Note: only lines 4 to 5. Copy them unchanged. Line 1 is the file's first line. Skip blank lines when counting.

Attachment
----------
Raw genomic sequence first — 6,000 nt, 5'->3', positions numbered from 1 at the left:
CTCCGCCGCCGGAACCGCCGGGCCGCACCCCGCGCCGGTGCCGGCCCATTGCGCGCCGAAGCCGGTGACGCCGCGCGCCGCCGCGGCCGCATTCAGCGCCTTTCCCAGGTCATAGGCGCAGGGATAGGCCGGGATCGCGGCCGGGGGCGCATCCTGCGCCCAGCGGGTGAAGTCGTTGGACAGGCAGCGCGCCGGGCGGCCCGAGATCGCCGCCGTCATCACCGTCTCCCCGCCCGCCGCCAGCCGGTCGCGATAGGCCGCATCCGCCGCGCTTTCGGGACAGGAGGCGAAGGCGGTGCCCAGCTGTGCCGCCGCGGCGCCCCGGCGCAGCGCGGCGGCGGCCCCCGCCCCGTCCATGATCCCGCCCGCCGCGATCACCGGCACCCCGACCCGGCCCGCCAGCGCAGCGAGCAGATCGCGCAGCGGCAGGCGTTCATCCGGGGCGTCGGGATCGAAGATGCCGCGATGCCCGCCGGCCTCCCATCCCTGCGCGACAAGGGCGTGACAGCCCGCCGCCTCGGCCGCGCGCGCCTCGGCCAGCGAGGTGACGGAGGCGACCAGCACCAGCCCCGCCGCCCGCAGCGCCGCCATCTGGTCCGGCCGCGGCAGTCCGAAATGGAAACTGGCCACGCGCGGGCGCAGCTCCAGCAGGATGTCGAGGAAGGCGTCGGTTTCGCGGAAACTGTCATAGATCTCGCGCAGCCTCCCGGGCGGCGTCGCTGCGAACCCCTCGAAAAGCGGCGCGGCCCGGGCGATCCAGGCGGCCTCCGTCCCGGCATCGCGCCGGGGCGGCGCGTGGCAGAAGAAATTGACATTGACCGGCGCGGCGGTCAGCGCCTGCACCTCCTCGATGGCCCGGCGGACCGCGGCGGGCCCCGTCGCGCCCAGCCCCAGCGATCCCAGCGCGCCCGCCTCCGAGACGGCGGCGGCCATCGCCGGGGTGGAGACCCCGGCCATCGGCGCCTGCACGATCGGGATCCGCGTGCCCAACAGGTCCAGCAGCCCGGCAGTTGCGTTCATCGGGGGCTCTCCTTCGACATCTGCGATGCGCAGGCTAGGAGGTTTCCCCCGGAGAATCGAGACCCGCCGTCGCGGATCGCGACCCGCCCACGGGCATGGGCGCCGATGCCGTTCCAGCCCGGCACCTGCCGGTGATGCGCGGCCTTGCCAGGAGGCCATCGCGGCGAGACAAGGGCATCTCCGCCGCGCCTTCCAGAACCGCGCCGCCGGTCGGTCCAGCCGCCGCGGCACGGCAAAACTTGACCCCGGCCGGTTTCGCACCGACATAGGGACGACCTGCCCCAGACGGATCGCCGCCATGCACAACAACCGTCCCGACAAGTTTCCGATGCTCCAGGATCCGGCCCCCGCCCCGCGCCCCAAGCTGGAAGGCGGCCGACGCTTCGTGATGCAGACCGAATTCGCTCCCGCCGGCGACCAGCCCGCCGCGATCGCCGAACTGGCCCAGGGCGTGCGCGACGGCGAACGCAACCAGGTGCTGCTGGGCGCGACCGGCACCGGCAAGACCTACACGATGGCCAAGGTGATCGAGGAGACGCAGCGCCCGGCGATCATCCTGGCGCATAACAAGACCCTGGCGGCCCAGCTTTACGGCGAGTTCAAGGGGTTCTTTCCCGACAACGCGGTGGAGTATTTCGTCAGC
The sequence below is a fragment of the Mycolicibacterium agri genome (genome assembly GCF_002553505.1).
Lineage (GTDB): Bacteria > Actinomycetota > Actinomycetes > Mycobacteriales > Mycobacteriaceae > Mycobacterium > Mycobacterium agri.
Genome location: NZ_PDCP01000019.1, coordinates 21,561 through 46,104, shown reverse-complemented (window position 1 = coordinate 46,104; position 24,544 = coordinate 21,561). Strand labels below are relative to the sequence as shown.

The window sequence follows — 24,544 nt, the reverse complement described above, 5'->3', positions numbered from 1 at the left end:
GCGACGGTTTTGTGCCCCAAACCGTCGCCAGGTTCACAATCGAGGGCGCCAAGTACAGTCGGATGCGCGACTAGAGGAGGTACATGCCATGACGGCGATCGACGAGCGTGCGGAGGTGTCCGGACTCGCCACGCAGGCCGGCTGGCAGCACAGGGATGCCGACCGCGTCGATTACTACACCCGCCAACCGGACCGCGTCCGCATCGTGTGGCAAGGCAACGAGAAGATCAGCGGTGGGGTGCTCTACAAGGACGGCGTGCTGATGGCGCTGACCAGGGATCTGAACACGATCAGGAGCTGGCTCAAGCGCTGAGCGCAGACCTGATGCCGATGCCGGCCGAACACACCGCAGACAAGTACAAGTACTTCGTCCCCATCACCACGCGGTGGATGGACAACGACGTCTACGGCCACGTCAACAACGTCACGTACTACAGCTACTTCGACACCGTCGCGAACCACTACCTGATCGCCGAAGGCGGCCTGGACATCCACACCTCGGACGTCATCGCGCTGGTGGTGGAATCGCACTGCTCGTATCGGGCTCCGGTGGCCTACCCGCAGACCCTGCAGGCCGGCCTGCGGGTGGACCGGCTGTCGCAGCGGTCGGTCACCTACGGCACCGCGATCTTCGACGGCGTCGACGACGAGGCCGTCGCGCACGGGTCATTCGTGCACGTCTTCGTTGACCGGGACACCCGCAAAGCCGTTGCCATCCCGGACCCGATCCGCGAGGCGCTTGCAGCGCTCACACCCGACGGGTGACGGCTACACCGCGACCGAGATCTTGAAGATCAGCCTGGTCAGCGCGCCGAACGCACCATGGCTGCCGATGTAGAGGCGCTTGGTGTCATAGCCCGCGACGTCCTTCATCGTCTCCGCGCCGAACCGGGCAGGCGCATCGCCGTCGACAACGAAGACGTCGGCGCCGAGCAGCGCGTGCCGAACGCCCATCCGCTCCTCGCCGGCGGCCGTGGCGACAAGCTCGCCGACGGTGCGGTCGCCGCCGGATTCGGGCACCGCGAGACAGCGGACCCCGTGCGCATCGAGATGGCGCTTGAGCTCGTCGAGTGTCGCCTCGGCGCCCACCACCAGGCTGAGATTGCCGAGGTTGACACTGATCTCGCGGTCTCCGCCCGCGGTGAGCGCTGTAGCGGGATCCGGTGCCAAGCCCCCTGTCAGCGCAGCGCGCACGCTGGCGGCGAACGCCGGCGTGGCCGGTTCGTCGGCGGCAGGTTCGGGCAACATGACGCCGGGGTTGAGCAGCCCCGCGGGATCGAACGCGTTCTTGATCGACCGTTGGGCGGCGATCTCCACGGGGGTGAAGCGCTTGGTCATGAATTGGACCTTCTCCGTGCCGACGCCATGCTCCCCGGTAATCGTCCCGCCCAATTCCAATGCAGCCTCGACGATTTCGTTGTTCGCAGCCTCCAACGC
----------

Lineage (GTDB): Bacteria > Actinomycetota > Actinomycetes > Mycobacteriales > Mycobacteriaceae > Mycobacterium > Mycobacterium agri.
Genome location: NZ_PDCP01000019.1, coordinates 21,561 through 46,104, shown reverse-complemented (window position 1 = coordinate 46,104; position 24,544 = coordinate 21,561). Strand labels below are relative to the sequence as shown.